Closing: What Does All This Paperwork Mean?

Learn how you can prepare for your closing and what is most important when it comes down to the paperwork.

When it comes time for closing, the hardest part of owning a home is now over. You found the perfect home, the price is negotiated and the mortgage is secured. The only task left is to make the transaction official with the closing paperwork.

First things first, make sure to ask your realtor or broker for a checklist of what you need to do or have before heading to your closing so that you are fully prepared and all documents that are necessary are collected and submitted.

Before you head to the closing process, you will perform one final walk through, usually within 24 hours before you plan to sign the papers. “You will go to the property, make sure nothing is damaged or wrong with the property and nine times out of ten, there are no problems,” said Matt Laricy, real estate broker at the Americorp Real Estate. If there is something that was hidden when you first viewed it, you and your agent will need to make sure it is taken care of first which may slightly delay the process.

If you are buying a condo, you will want to review the financial situation of the condo association. A buyer does not want to take on a condo that has major maintenance coming up or isn’t doing well financially.

“Upcoming projects for a building that are not funded such as a new roof, new elevators, new lobbies and hallways, are red flags. If there is no money set aside for those projects, the buyer will incur those before they get into the building,” said Eric Marcus, managing broker and owner of Eric Marcus Real Estate Group.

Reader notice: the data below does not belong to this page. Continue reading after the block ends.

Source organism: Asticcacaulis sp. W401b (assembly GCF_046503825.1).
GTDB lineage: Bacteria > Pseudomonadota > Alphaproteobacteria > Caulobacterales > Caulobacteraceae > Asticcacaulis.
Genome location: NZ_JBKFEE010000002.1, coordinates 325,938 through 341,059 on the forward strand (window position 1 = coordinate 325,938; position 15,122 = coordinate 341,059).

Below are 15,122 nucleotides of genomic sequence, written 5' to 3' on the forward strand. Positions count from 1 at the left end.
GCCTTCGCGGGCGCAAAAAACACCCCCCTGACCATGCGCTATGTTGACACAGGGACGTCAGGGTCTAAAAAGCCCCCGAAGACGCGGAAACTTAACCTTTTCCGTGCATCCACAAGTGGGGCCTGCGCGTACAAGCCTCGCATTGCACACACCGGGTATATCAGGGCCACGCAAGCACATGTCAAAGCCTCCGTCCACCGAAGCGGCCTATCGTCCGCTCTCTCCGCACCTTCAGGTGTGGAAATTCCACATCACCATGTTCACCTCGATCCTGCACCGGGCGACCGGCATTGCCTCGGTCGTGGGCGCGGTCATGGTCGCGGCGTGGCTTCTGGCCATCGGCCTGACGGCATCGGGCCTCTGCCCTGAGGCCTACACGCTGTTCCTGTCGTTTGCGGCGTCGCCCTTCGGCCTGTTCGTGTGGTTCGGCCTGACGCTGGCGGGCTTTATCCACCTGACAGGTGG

Expect the closing process to take a long time and be prepared. Give yourself plenty of time—at least a few hours—so that you are not stressed during the process or needing to leave for another commitment. If you are the kind of person that wants to look through every detail, it will take you some extra time to finish signing. In addition to your review process and signatures, the bank will also need to approve the deal before the sale is final.

Depending on where you live can determine who will physically be in the closing process with you. You could be sitting down with the seller, seller’s agent as well as yourself, the real estate agent and an attorney. In Illinois, an attorney will need to be present. You can choose to hire your own or have your real estate agent provide a suggestion for you.

“In the Chicagoland area it’s pretty typical that an attorney is involved. The broker will have a list of attorneys for you to use, or you can use whoever you’d like,” says Marcus. What he recommends you shouldn’t do, is have a family member or friend who is a lawyer but does not specialize in real estate, help look over your paperwork.

What you can expect at the closing is that you’ll be signing your name or initials a lot, on many pages. Laricy explains, “The Loan Package can be 50-100 pages of signings and then there will be closing documents.”

The Closing Disclosure will have most of the important information that many buyers are concerned with. Make sure you at least review this section and that everything looks correct--from the price, monthly payments, interest rates, and everything you previously decided on.

“You’re not going to change anything at this point in the process, but you should look over the numbers you decided on and point out if any of them are wrong,” said Laricy.

You will also want to check all of the disclosures so there are no surprises. For example, the heating disclosure can tell you how much your heating bill will be based on past owners and you will want to be aware of this for your own monthly budget.

“It’s important to look for any rental restrictions in case someone wants to consider renting it down the line or if they are an investor. In addition, restrictions on pets are also critical if you plan to have one or get one while you live there,” said Marcus.

Although it can be a painful and tiring process signing your name on so many pages of legal information, after it is over you will officially be a homeowner.